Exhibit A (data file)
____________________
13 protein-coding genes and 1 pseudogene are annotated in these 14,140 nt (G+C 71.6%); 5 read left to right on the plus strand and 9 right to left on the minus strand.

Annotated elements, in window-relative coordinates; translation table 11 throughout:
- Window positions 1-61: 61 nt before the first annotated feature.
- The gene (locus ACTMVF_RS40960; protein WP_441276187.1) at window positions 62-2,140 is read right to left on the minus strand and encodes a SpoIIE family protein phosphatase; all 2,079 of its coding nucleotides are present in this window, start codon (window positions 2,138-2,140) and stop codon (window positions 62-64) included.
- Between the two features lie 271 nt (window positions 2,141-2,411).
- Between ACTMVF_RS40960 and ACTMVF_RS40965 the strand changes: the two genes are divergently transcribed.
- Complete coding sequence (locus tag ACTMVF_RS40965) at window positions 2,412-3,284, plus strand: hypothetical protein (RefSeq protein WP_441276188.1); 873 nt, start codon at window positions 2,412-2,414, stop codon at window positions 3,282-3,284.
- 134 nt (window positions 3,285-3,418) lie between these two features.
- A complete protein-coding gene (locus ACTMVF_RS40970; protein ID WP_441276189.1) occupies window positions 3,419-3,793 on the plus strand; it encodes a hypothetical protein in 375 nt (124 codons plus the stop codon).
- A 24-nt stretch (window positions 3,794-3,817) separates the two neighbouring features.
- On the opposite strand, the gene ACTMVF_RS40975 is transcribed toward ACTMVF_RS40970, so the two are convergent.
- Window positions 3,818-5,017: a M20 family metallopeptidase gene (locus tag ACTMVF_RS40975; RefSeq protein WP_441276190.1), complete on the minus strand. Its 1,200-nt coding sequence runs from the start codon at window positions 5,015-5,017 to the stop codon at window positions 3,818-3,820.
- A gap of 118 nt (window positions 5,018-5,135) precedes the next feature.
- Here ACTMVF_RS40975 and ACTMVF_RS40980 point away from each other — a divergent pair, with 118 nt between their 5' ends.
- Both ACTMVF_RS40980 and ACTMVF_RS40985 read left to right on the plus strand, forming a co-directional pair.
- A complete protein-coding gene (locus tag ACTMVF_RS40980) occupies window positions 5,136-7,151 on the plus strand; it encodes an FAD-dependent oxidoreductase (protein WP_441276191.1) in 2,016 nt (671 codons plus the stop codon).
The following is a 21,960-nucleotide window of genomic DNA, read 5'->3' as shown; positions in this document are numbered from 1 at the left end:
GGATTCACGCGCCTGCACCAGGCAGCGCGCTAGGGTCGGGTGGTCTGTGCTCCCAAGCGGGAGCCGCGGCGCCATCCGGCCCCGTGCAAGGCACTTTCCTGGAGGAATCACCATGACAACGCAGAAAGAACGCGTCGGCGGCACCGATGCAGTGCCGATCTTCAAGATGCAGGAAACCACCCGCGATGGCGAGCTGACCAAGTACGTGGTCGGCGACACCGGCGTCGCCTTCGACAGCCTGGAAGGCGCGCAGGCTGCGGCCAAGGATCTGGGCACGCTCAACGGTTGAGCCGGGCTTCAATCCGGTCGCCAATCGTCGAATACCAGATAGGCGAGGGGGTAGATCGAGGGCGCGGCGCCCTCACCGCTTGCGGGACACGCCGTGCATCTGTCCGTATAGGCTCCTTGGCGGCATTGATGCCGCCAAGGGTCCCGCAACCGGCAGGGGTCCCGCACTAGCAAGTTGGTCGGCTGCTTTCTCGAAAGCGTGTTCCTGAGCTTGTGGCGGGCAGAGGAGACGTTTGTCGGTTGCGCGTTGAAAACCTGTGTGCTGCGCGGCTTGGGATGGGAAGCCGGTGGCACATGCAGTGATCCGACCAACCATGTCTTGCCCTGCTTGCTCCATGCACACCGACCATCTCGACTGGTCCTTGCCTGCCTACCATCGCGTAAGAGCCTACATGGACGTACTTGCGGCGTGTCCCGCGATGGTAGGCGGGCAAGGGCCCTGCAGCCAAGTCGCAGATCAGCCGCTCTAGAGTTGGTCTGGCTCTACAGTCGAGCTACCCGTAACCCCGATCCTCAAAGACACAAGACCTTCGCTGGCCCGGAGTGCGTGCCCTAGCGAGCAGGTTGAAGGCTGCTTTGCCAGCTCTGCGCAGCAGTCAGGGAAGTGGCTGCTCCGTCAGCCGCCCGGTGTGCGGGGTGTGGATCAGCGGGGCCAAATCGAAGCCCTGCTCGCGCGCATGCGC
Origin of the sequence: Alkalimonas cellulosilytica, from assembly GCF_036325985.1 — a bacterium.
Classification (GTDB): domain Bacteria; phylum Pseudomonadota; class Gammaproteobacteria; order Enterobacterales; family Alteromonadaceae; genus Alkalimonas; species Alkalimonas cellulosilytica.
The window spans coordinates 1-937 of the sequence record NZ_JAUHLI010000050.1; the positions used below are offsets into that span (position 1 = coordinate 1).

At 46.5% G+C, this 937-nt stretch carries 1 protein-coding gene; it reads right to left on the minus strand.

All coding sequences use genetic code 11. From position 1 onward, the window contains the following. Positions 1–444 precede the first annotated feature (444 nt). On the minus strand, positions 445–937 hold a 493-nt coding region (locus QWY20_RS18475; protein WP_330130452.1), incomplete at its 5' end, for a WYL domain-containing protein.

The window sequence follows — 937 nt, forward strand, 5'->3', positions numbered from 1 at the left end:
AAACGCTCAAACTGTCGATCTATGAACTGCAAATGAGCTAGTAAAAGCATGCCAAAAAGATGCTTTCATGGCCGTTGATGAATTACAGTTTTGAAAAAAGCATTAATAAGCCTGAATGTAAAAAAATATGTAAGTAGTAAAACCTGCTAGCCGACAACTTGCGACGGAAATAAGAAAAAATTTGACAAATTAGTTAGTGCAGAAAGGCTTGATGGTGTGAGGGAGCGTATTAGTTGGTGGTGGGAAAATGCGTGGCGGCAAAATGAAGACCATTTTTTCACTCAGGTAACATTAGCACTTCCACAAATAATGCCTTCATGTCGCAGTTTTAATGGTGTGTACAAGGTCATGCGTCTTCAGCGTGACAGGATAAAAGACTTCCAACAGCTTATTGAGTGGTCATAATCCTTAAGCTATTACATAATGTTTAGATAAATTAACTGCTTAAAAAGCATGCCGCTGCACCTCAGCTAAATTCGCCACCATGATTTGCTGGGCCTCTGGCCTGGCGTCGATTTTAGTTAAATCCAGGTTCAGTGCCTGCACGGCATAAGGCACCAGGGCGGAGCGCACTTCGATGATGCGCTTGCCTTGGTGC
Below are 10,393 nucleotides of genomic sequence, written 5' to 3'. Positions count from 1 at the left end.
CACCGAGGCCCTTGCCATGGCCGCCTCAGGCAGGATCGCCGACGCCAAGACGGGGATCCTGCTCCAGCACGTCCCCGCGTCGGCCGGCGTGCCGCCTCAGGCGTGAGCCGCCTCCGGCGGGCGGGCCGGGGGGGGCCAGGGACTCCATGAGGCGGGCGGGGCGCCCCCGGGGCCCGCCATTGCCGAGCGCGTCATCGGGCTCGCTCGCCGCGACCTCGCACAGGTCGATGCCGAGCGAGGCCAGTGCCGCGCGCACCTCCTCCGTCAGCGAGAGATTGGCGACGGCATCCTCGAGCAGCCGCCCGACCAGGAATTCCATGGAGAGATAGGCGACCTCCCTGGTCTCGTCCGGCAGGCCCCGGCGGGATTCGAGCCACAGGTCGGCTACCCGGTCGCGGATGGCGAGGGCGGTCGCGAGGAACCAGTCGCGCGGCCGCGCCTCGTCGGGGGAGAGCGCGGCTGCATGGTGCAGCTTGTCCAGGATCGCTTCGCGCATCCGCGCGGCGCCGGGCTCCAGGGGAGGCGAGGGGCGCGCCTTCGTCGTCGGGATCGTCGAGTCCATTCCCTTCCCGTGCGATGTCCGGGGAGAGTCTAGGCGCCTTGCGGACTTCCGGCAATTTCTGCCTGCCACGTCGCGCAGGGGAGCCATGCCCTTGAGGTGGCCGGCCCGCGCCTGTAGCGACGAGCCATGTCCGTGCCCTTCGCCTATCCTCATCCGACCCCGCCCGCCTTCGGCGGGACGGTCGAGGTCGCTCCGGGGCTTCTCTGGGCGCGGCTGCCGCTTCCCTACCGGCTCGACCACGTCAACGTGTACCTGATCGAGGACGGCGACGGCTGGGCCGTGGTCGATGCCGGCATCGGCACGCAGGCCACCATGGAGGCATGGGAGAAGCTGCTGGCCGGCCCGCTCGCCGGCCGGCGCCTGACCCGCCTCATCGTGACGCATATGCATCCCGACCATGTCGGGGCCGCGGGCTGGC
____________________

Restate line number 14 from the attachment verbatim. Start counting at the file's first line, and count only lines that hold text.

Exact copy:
- Here ACTMVF_RS40975 and ACTMVF_RS40980 point away from each other — a divergent pair, with 118 nt between their 5' ends.